During his first trip to Asia in November 2009, President Obama got an earful from Asian leaders who were aghast at the apparent absence of a U.S. trade policy, widely viewed as a strategic necessity to counter Asia’s growing trade dependency on China. The best stop of the trip was Seoul, and Lee Myung-bak’s primary request was support for the KORUS-FTA. Despite positive body language and the appearance of a commitment from President Obama to get KORUS done, nothing happened. No exchanges of negotiators ensued.

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China’s Influence: Waxing or Waning?

by Elizabeth C. Economy Thursday, October 6, 2011
China's President Hu Jintao shows the way to South Africa's President Jacob Zuma during a welcome ceremony outside the Great Hall of the People in Beijing on August 24, 2010.

China's President Hu Jintao shows the way to South Africa's President Jacob Zuma during a welcome ceremony outside the Great Hall of the People in Beijing on August 24, 2010. (Jason Lee / Courtesy of Reuters)

One of the significant unresolved questions surrounding Chinese foreign policy is whether China’s influence is expanding or diminishing. Is China a model for other countries? Does its economic clout give it sway in other arenas? Does its growing military prowess have the potential to bend others to its will?

In the past two weeks, China’s influence barometer has been fluctuating wildly. In Zambia, Presidential candidate Michael Sata campaigned largely on an anti-China platform, proclaiming “Zambia has become a province of China…the Chinese are the most unpopular people in the country because no one trusts them,” and won. Closer to home, Burma threw a wrench in China’s plans to populate the Irrawaddy with seven more dams, including the 6,000 megawatt Myitsone dam, when Burmese President Thein Sein announced the suspension of the dam until his term ends in April 2016. The dam would have flooded an area roughly the size of Singapore and provided energy primarily for China. The Chinese government was stunned at Burma’s betrayal. And of course, throughout much of Asia, China’s neighbors are forging new alliances and fortifying old ones to defend against a seemingly more assertive China. (That certainly sounds like influence…just not the kind Beijing wants to have.)

At the same time, the South African government led by President Zuma failed to provide the Dalai Lama with a visa to attend the 80th birthday party of his fellow Nobel Laureate Desmond Tutu, prompting an angry outcry from the Archbishop. In addition, my colleague Josh Kurlantzick has suggested that China’s influence in central and parts of Southeast Asia is expanding through Beijing’s programs to manage social instability. Although given the significant annual increases in numbers of protests in China, it’s not clear to me what they are teaching, exactly; and given the already authoritarian predilections of these states, China’s influence, while not negligible, is not terribly surprising. Finally, opening the newspaper on any given day, it is easy to get the impression that without Chinese investment, the entire world economy would be down under.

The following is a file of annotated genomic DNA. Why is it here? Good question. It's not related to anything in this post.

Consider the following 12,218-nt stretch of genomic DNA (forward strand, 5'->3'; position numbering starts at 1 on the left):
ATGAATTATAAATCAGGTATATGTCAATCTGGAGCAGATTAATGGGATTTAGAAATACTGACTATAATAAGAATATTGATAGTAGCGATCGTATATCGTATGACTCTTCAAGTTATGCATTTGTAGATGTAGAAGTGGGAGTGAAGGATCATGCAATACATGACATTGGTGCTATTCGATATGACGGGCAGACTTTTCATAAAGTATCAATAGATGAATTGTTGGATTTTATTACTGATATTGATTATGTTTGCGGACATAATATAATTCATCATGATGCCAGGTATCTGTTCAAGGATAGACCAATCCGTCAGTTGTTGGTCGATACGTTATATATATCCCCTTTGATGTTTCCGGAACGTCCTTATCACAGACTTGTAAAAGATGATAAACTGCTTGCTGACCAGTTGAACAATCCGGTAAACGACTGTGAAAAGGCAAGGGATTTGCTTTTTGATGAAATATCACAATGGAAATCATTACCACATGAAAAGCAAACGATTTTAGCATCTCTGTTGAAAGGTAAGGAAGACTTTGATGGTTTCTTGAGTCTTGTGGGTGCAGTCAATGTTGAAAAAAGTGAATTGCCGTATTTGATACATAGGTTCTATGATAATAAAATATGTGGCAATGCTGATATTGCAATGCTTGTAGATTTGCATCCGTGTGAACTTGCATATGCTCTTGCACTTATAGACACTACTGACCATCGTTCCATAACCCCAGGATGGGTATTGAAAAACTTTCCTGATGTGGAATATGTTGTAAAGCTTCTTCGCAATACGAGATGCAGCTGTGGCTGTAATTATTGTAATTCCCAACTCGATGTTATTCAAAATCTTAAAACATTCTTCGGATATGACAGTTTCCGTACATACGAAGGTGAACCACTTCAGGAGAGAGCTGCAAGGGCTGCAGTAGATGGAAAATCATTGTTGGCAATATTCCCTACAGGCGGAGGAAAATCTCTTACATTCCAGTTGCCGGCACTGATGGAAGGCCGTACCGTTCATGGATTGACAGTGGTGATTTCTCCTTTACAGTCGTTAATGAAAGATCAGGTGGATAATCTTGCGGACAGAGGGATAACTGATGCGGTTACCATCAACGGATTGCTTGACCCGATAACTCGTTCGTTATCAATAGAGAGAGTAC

So, is China’s influence waxing or waning? The answer is that it depends. Read more »

The Legacy of Deng Xiaoping

by Joshua Kurlantzick Tuesday, October 4, 2011
Visitors stand in front of a portrait of the late Chinese leader Deng in the southern Chinese city of Shenzhen.

Visitors stand in front of a portrait of the late Chinese leader Deng in the southern Chinese city of Shenzhen (Bobby Yip/Courtesy Reuters).

Although he was a transformational figure in China’s history, Deng Xiaoping has not received a thorough treatment from biographers in the way that Mao Zedong and Zhou Enlai have. But in his new book Deng Xiaoping and the Transformation of China, Harvard professor Ezra Vogel offers the most complete portrait of Deng, his times, and his politics, that has ever been written in English. In the current issue of The Nation, I review the book and examine the ways in which Deng did — and did not — transform China.

Read my entire review here.

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Can India and America Up Their Investment Game?

by Evan A. Feigenbaum Sunday, October 2, 2011
Commuters on a suburban train during the morning rush hour in Mumbai.

Commuters on a suburban train during the morning rush hour in Mumbai.Danish Siddiqui/Courtesy Reuters.

My latest column is out in India’s financial daily, the Business Standard. I used this month’s column to talk a bit about structural impediments hindering U.S. investment in India. These challenges will grow if, as many economists suspect, India’s growth continues to slow from its restored post-crisis clip of 8 to 9 percent a year to something more on the order of 7 to 7.5 percent. And in that context, it’s worth noting that Indian stocks have just completed their worst quarter since 2008. And of course food price inflation remains as stubborn as ever.

Here’s my argument, which reflects in part a perspective from my new perch in Chicago rather than Washington, DC: